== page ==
Fracking will not be allowed to proceed in England, says the government, following the publication of new scientific analysis.
Ministers took the decision on the basis of a report by the Oil and Gas Authority (OGA), which found that it is not currently possible to accurately predict the probability or magnitude of earthquakes linked to fracking operations.
Exploratory work to determine whether shale could be a new domestic energy source has now been paused – unless and until further evidence is provided that it can be carried out safely.
Operations at Preston New Road, Lancashire, have been suspended since a magnitude 2.9 event was recorded on 26 August 2019.
The OGA advised the government that, until further studies can provide clarity, it cannot say with confidence that further hydraulic fracturing would meet the government’s policy aims of ensuring it is safe, sustainable and of minimal disturbance to those living and working nearby.
Ministers have said previously that exploring England’s shale gas reserves could proceed only if the science shows that it is safe, sustainable and of minimal disturbance to those living and working nearby. The government introduced tight planning controls through the Infrastructure Act 2015 and set strict limits on seismicity.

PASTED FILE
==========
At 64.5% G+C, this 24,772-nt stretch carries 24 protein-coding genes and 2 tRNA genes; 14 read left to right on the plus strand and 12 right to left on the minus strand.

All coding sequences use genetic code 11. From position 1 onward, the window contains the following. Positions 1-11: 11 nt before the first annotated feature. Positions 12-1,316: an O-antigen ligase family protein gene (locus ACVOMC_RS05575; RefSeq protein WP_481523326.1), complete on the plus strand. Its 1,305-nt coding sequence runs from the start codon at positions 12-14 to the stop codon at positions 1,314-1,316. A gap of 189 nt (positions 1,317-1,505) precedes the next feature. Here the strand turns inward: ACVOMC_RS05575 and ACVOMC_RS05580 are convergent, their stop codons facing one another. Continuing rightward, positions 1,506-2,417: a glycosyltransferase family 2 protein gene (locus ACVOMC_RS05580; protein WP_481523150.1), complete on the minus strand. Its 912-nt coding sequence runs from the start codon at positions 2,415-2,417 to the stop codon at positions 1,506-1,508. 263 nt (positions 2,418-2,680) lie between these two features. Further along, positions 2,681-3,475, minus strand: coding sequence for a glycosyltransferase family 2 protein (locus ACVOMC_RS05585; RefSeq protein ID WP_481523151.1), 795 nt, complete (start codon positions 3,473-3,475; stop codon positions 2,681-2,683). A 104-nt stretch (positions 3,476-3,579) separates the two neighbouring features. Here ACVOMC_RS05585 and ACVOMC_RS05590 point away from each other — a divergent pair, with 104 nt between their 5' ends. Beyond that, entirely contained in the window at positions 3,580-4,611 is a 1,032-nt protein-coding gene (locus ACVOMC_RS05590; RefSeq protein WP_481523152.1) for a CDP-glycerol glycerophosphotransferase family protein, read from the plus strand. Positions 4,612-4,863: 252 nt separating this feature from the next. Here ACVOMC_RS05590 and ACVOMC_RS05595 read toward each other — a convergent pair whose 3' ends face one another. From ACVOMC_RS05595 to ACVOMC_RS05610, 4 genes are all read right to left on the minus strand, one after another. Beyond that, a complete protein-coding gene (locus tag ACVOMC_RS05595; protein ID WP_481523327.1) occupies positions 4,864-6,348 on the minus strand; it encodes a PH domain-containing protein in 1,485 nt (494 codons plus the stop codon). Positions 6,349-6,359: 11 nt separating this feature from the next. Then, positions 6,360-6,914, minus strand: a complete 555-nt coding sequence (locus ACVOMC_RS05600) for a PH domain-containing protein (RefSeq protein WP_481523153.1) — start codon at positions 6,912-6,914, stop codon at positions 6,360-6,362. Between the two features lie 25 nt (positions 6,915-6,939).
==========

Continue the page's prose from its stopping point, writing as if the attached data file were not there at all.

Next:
On the basis of the disturbance caused to residents living near Cuadrilla’s Preston New Road site in Lancashire, and this latest scientific analysis, the government has announced a moratorium on fracking until compelling new evidence is provided.
The government also confirmed that it will not be taking forward proposed planning reforms for shale gas developments. Business and Energy Secretary Andrea Leadsom said: “While acknowledging the huge potential of UK shale gas to provide a bridge to a zero-carbon future, I’ve also always been clear that shale gas exploration must be carried out safely.
“After reviewing the Oil and Gas Authority’s report into recent seismic activity at Preston New Road, it is clear that we cannot rule out future unacceptable impacts on the local community.
“For this reason, I have concluded that we should put a moratorium on fracking in England with immediate effect.”
Other sources of natural gas will continue to contribute to the UK’s diverse energy mix. The Committee on Climate Change has previously said that there will still be a requirement for natural gas in a 2050 net-zero economy.
Maintaining diverse gas supplies, for use during the transition as the UK renewable sector grows – or for the production of hydrogen – remains a priority, the government says.